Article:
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Stephon Gilmore’s offseason soccer training is helping him play young again

Stephon Gilmore has found his peak form this season with the Dallas Cowboys.

NFL: Philadelphia Eagles at Dallas Cowboys Tim Heitman-USA TODAY Sports

It’s a harsh reality for aging players to be honest with themselves if they no longer have what it takes to play the game. The game is moving too fast, the players are too fast, and they just don’t run like they used to.

When the Dallas Cowboys traded for cornerback Stephon Gilmore, they knew everything that came with him, including his 33 years of age. However, Gilmore has made it known he intends to play at a high level for a long time because of how he prepares for the game.

So, how does a veteran corner keep up with modern offenses that continue to get younger and faster? By learning new ways to play the game with a soccer coach in England, of course.

You might be thinking, the only thing football and futbol share in common is the pronunciation of their names. Outside of that, the sports are played in a completely different style. However, when you think about the jobs of an NFL cornerback and a defender in soccer, they’re almost identical.

The sports themselves are obviously very different, however explosive movements are needed in both. The NFL has much shorter phases of play than soccer so the athletes need to be conditioned to the short, sharp and powerful movements. In terms of positions, Stephon as a cornerback needs to track his certain player, which is similar to a soccer defender. Change of direction and agility are key to both sports and positions.

That’s a quote from an interview this summer with Tom Joyce, founder of Built Not Born, who has trained athletes of all kinds in the United Kingdom for ten years.

Joyce started by training personal clients but grew to work with amateur boxers. His passion was to always work with footballers (soccer athletes), and the pandemic presented a unique opportunity where players came to him via Instagram looking to train while their clubs were shut down. Because of the COVID lockdown, Joyce now gets to write hundreds of offseason programs for numerous players and hasn’t looked back.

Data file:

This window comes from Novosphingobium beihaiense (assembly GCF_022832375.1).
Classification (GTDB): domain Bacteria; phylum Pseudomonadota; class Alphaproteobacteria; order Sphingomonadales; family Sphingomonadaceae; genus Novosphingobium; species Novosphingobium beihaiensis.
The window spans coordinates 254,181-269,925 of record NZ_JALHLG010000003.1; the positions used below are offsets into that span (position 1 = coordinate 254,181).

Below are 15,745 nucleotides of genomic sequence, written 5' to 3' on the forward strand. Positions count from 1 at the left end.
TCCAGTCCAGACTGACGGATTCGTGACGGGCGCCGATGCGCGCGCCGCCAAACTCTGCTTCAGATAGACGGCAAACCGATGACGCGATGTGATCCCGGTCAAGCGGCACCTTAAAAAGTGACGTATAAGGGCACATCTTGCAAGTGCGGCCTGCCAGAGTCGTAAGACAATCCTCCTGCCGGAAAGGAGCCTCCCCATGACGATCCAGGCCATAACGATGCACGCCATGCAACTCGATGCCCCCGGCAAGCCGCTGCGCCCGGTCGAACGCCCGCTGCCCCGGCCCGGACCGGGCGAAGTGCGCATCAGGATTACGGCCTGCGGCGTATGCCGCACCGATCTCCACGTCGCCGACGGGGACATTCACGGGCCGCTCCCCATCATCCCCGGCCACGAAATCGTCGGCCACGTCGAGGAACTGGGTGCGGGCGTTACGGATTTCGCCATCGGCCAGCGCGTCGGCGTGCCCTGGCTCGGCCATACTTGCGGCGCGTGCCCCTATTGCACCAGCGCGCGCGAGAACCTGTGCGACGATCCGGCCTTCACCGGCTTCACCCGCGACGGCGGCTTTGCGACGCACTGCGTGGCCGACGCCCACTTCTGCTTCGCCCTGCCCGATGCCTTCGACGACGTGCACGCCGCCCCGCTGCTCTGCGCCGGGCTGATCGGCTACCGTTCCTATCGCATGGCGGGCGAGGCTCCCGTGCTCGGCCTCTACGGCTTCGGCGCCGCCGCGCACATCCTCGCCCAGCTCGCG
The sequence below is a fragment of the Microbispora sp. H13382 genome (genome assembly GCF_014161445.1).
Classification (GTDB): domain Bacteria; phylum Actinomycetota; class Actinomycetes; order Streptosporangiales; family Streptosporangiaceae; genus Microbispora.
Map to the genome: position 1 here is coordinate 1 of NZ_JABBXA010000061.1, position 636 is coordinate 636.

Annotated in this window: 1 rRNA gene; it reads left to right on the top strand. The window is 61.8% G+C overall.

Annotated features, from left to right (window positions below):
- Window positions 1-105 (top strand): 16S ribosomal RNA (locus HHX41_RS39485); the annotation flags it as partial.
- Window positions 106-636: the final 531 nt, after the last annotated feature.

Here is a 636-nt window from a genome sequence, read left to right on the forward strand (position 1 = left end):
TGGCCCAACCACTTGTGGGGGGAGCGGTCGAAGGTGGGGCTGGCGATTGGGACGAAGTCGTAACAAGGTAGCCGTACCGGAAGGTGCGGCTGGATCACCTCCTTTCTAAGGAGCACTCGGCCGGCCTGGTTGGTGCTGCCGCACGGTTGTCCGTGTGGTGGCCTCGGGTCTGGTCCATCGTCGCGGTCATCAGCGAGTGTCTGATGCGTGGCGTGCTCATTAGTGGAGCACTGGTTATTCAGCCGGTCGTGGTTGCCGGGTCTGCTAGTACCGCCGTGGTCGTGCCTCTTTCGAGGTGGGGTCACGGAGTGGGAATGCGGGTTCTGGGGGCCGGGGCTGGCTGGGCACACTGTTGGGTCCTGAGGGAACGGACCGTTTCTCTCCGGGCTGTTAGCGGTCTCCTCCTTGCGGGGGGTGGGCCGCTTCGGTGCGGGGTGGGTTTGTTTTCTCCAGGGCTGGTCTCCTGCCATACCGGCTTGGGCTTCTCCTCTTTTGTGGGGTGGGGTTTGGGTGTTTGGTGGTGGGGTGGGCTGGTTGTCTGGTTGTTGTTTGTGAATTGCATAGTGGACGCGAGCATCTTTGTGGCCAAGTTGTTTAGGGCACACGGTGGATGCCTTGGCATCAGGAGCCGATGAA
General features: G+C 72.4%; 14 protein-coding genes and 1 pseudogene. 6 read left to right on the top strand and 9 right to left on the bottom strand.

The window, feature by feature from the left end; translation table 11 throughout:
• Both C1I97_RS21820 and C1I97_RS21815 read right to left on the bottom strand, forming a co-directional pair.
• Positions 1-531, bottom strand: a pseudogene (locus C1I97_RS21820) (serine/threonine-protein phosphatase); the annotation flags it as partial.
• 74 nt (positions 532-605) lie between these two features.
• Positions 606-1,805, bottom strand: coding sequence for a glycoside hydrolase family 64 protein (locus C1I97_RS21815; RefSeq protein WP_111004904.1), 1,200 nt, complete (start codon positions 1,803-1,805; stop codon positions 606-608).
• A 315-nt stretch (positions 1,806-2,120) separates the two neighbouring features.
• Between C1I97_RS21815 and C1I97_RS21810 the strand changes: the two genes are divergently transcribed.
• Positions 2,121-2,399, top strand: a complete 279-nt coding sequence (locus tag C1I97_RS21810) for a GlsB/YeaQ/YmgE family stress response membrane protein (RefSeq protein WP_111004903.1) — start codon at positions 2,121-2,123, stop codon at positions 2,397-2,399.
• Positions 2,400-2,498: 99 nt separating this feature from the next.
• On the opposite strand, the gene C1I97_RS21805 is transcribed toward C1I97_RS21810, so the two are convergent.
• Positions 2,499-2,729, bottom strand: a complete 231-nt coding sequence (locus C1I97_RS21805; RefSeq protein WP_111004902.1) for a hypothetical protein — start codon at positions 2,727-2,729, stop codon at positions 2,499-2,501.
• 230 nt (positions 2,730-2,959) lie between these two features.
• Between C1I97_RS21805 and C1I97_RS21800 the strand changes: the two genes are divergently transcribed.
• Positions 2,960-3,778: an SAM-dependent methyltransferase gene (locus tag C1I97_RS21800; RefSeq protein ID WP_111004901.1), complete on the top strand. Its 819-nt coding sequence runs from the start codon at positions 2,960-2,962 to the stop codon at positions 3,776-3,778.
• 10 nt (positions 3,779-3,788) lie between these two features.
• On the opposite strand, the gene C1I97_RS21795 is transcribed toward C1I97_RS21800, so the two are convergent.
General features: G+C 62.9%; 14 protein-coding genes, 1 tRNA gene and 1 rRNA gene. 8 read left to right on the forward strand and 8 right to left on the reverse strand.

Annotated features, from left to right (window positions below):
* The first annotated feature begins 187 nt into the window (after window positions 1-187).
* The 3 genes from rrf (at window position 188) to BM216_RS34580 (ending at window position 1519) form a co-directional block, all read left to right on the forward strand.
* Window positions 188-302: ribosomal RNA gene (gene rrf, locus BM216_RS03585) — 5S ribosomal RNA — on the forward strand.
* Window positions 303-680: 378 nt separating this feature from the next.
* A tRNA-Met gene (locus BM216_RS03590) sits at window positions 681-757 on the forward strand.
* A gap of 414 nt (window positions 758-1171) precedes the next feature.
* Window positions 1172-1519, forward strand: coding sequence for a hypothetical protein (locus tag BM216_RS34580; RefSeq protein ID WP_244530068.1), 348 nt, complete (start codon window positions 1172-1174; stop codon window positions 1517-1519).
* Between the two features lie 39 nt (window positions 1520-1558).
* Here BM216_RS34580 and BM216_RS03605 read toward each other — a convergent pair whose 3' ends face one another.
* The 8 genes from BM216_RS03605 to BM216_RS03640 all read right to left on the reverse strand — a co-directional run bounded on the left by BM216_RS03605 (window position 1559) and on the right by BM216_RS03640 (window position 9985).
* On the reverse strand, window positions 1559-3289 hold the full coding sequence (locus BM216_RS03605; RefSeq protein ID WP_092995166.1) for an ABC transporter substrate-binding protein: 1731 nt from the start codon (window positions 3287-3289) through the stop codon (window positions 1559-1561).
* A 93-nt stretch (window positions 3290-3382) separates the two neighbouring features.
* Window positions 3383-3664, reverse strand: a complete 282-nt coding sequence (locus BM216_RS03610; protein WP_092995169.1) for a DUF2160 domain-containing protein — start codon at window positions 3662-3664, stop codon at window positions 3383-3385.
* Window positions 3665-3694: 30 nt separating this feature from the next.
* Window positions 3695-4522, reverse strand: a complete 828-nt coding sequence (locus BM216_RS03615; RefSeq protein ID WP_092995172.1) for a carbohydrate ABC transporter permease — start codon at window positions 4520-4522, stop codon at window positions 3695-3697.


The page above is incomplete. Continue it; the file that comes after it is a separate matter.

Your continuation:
So, where does Joyce fit into this story? Well, back in July, Gilmore was in England for the Wimbledon tournament when he was looking for a strength and conditioning coach to work with while he was there. At the recommendation of a good friend, Moise Kean, Gilmore was told to seek out Joyce’s training.

Even though his passion is for soccer, Joyce has worked with American football players before and knows how to provide exactly what they need to elevate their game.

I work with two American football athletes here in the UK. Both play in the highest division here. We work every week on their strength, power, change of direction and agility.

Those qualities are needed to be an elite corner at the pro level. When Gilmore approached Joyce, he sought to become more explosive as a player.

Stephon told me he wanted to do some single leg stability and balance work. We also incorporated some conditioning and fitness work with mixed intervals. Everything I do is very sport specific, so I elaborated on his position with lateral movements and plyometrics for power and explosiveness.

Coming off his performance of the season against the Philadelphia Eagles, Gilmore looked as explosive as he did when he won Defensive Player of the Year back in 2019. His 82.2 defensive grade from Pro Football Focus was the eighth-best performance by a cornerback in Week 14.

He had a team-leading nine tackles on the night and a forced fumble against Eagles wide receiver A.J. Brown that stopped the Philly offense on their opening drive to start the second half.

Gilmore’s best plays of the night came back-to-back in the third quarter on third and fourth down, showcasing precisely what he learned this offseason from Joyce—the use of power and explosion.

Even though their time was brief, Joyce noticed from their training that Gilmore takes excellent care of his body, which could be why he continues to play the game at a high level.

I didn’t do much work with him so it’s difficult for me to analyze all aspects of his fitness but from what I did do with him I can see that his conditioning is elite, as you would expect from an athlete of his calibre, and he’s in great shape.

A player only needs one thing to be said or done to them that fuels them for the rest of the game. On Philadelphia’s opening drive on offense, Brown lit a fire under Gilmore by calling him “old.” By NFL standards, the wide receiver would be correct. However, Gilmore has shown he’s willing to travel thousands of miles and learn new ways to gain an edge over his competition.

Joyce closed our conversation by saying athletes should “always look for the extra 1%” and “work on their weaknesses” when preparing for a long season. Even after 12 years in the league, Gilmore continues to turn back the clock and show someone 33 years young can play the cornerback position at a high level.

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